U.S. stocks closed lower after oil prices staged a late rally, while weakness in technology dragged down the Nasdaq.
The Dow Jones Industrials moved briefly above 12,600 but fell back to finish the day slightly lower.
"I would say on balance, when you consider that the market is making new highs every other day, if it sells off a few points, that's no big deal," Ted Weisberg, President of Seaport Securities, told CNBC.com. "The underlying tone remains positive."
Energy was the best performing S&P 500 sector, helped by a boost in oil prices. Technology was the worst performer.
"If you haven't sold energy stocks, I'd be picking them up to get a little bit more exposure to energy," said Michael Driscoll, Bear Stearns Senior Managing Director in Equity Trading, appearing on CNBC's "Street Signs." "I think 2007, while it may not be as good as years past, will be as good as anything out there."
Oil prices have turned higher in a volatile trading day due to options expirations. New York light crude futures traded above $52 per barrel after falling below $51 earlier in the session.
Advancing issues led declining shares on the NYSE. The Nasdaq was lower, weighed down by weakness in technology shares.
The Federal Reserve's "beige book," a survey of economic conditions from its 12 districts, indicated that inflation remains in check and economic growth is moderate to mixed. Fed officials noted that the labor market remains tight, but wage gains were said to be moderate.
"This should really be a great tonic for equity prices and financial assets in general," Joe Lavorgna, Chief U.S. Economist at Deutsche Bank, told CNBC. "This really right now is everything the Fed could possibly want."
Thursday, investors will turn their attention to comments from Federal Reserve Chairman Ben Bernanke who is testifying before the Senate Budget Committee.
Stocks started the day lower after the government reported that wholesale prices rose slightly more than expected in December.
The report, coupled with fresh crop damage in California from a deep freeze and a sharp jump in corn prices in recent sessions shifted traders' focus to the possibility of food inflation.
"The increase in food prices won't go unnoticed by consumers and could supplant energy prices as an influence on inflation expectations," said Tony Crescenzi, Chief Bond Market Strategist at Miller Tabak & Co. "If consumer food prices rise, the rise in inflation expectations could offset any decrease that occurs from the decline in energy prices."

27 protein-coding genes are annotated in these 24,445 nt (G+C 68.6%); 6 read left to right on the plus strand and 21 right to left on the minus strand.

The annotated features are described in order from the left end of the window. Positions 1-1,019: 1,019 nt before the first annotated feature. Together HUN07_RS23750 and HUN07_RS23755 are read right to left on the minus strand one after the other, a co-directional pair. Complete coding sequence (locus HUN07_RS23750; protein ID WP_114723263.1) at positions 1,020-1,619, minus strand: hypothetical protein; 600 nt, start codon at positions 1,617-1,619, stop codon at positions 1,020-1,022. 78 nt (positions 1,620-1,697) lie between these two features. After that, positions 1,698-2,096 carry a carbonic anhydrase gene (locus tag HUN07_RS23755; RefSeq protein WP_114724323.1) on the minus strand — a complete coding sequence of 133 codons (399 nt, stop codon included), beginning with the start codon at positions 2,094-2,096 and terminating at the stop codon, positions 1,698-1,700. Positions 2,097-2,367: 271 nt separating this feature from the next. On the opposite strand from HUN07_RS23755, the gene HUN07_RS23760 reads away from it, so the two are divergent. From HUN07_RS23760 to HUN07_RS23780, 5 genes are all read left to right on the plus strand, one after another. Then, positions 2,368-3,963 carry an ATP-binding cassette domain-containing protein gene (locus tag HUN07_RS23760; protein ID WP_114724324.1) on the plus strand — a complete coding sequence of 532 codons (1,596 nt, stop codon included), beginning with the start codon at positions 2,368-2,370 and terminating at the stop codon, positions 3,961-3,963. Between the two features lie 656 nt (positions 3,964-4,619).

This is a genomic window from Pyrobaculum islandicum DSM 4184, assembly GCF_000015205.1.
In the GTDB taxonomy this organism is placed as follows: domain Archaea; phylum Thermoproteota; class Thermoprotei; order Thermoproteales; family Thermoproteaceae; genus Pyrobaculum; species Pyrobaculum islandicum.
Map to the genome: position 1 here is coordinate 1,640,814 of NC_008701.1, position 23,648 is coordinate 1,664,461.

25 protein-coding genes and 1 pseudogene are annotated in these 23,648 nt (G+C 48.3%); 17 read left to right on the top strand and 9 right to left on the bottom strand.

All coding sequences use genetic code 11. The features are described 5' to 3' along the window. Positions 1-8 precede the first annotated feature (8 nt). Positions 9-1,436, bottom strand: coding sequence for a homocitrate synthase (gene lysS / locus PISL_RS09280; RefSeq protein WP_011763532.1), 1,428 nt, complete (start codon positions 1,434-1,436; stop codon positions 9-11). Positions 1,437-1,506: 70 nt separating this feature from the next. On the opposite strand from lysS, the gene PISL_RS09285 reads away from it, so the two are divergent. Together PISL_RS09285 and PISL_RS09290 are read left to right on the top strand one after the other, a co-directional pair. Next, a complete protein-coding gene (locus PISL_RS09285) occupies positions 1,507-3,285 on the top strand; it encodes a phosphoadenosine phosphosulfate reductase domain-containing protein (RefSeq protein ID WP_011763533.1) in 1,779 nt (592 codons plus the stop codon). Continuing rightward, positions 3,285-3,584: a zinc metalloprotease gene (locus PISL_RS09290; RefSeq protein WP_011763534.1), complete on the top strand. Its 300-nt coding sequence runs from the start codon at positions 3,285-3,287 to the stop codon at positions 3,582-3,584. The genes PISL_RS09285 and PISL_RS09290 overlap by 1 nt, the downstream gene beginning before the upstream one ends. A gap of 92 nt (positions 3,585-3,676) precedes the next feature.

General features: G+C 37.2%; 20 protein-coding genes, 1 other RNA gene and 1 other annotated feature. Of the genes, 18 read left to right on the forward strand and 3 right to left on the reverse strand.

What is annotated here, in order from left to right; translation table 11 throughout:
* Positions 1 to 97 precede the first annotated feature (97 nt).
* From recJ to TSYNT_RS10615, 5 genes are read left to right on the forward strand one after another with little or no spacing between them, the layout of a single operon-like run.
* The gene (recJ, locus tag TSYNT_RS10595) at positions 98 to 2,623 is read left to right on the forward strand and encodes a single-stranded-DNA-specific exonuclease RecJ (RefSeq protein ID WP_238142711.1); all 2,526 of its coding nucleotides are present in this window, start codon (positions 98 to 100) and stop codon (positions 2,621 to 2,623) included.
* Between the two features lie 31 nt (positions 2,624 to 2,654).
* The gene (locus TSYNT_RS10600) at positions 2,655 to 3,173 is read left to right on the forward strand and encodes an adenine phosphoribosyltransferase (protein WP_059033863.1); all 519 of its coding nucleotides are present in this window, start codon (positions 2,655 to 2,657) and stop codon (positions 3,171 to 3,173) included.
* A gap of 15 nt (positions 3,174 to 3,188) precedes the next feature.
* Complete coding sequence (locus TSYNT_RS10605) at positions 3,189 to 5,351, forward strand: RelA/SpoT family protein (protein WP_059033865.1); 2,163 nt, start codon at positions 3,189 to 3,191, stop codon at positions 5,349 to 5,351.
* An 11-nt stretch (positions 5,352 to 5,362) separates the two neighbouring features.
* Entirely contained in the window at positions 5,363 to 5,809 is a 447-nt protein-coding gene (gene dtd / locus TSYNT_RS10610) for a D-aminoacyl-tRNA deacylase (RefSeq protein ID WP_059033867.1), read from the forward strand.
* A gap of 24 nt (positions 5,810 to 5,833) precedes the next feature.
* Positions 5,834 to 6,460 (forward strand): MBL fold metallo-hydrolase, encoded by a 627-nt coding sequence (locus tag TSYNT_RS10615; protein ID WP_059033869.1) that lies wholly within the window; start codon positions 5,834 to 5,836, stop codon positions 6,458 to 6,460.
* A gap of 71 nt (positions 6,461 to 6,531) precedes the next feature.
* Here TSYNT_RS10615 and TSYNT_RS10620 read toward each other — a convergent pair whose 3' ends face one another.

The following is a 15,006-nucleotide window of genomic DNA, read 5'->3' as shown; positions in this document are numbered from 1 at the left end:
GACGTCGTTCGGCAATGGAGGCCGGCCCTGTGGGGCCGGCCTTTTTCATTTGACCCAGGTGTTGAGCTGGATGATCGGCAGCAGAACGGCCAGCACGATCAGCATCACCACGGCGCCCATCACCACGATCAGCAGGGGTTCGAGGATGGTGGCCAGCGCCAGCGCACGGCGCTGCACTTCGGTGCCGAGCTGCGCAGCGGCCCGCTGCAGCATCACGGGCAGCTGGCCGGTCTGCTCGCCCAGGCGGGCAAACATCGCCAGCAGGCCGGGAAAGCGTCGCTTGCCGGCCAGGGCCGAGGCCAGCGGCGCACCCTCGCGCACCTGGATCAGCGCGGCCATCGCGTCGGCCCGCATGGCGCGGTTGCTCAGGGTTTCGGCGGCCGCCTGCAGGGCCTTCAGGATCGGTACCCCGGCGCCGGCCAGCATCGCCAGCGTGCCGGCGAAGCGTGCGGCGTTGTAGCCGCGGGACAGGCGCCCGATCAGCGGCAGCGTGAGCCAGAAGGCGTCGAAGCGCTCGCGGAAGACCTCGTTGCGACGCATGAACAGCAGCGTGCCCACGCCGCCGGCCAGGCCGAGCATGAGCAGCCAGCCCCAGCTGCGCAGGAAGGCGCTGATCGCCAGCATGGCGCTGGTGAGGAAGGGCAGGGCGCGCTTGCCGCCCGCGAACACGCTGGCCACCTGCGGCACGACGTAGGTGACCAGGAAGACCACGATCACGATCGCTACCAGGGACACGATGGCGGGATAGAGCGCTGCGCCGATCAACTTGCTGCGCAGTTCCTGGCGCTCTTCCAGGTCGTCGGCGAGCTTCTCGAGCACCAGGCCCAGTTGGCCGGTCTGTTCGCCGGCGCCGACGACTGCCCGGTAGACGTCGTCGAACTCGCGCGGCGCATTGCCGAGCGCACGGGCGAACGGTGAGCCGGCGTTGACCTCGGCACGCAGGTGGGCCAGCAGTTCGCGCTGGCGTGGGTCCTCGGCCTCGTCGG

Vornado Realty Trust , joining with Starwood Capital and Walton Street Capital, is expected to make a bid to buy Equity Office Properties today or tomorrow, people familiar with the situation tell CNBC's David Faber. Equity Office Properties agreed in November to be bought by private equity firm Blackstone Group for $20 billion.
Investors are also reacting to a slew of corporate earnings reports.
After a rapid ascent in recent sessions on rising oil prices, shares of airline companies are slightly lower on profit-taking. AMR, the parent of American Airlines, reported its first full-year profit since 2000. AMR reported a surprise fourth-quarter profit of 7 cents a share, while Wall Street had expected a loss.
Dow component JP Morgan Chase said earnings surged 68% in the fourth quarter due to a rise in investment banking and debt financing deals. The third-largest U.S. bank reported net income of $4.5 billion or $1.26 a share, well above the 94 cents a share analysts were looking for.
McDonald's reported an increase in same-store sales in the fourth-quarter in both the U.S. and overseas markets. The fast food giant also forecast a fourth-quarter EPS of $1 a share, compared to the 58 cents Wall Street is forecasting.
Home builders are higher despite a wider than expected quarterly loss from Lennar . However, the company's CEO said 2007 earnings may meet or even exceed earnings in 2006.
Intel said late Tuesday gross margin would be about 49% in the first quarter and 50% for 2007, below analysts' expectations.
In addition, European Union investigators recommended the Competition Commission charge Intel with hampering competition in the chip market, The Wall Street Journal reported. Intel told CNBC Europe it will fully cooperate if there is an investigation.
For the second month, the Merrill Lynch fund manager survey reflected a strong over-weight sentiment for technology. Merrill reiterated its underweight recommendation for the energy sector, citing lower oil, broader commodity weakness and continued slowing global demand.
Europe Closes Lower
London's FTSE-100, the Paris CAC-40 and Frankfurt's DAX all closed lower on concerns about inflation in the United States.
Annual consumer inflation growth in the euro zone remained at 1.9% in November, the European Union statistic office said.